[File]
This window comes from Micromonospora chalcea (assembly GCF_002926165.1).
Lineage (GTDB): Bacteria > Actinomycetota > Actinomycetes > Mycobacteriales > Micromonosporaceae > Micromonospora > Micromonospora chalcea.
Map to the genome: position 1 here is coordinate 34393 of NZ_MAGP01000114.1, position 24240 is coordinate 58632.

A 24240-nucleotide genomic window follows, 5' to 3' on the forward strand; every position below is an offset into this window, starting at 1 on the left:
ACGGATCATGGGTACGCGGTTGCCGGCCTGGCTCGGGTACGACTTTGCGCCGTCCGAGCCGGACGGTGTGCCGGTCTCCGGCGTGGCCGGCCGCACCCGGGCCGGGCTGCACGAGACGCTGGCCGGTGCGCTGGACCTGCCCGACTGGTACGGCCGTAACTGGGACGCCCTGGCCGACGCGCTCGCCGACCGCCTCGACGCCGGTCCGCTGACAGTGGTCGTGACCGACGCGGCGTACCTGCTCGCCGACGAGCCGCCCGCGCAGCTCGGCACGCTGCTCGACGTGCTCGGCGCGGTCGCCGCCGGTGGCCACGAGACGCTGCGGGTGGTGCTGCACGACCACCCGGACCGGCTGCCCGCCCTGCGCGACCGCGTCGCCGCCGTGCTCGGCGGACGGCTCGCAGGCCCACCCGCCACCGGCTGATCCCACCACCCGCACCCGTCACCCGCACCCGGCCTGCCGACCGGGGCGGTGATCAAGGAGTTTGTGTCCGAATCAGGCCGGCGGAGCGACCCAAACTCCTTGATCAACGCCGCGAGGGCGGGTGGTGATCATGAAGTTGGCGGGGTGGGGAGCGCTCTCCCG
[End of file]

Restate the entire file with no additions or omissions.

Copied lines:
This window comes from Micromonospora chalcea (assembly GCF_002926165.1).
Lineage (GTDB): Bacteria > Actinomycetota > Actinomycetes > Mycobacteriales > Micromonosporaceae > Micromonospora > Micromonospora chalcea.
Map to the genome: position 1 here is coordinate 34393 of NZ_MAGP01000114.1, position 24240 is coordinate 58632.

A 24240-nucleotide genomic window follows, 5' to 3' on the forward strand; every position below is an offset into this window, starting at 1 on the left:
ACGGATCATGGGTACGCGGTTGCCGGCCTGGCTCGGGTACGACTTTGCGCCGTCCGAGCCGGACGGTGTGCCGGTCTCCGGCGTGGCCGGCCGCACCCGGGCCGGGCTGCACGAGACGCTGGCCGGTGCGCTGGACCTGCCCGACTGGTACGGCCGTAACTGGGACGCCCTGGCCGACGCGCTCGCCGACCGCCTCGACGCCGGTCCGCTGACAGTGGTCGTGACCGACGCGGCGTACCTGCTCGCCGACGAGCCGCCCGCGCAGCTCGGCACGCTGCTCGACGTGCTCGGCGCGGTCGCCGCCGGTGGCCACGAGACGCTGCGGGTGGTGCTGCACGACCACCCGGACCGGCTGCCCGCCCTGCGCGACCGCGTCGCCGCCGTGCTCGGCGGACGGCTCGCAGGCCCACCCGCCACCGGCTGATCCCACCACCCGCACCCGTCACCCGCACCCGGCCTGCCGACCGGGGCGGTGATCAAGGAGTTTGTGTCCGAATCAGGCCGGCGGAGCGACCCAAACTCCTTGATCAACGCCGCGAGGGCGGGTGGTGATCATGAAGTTGGCGGGGTGGGGAGCGCTCTCCCG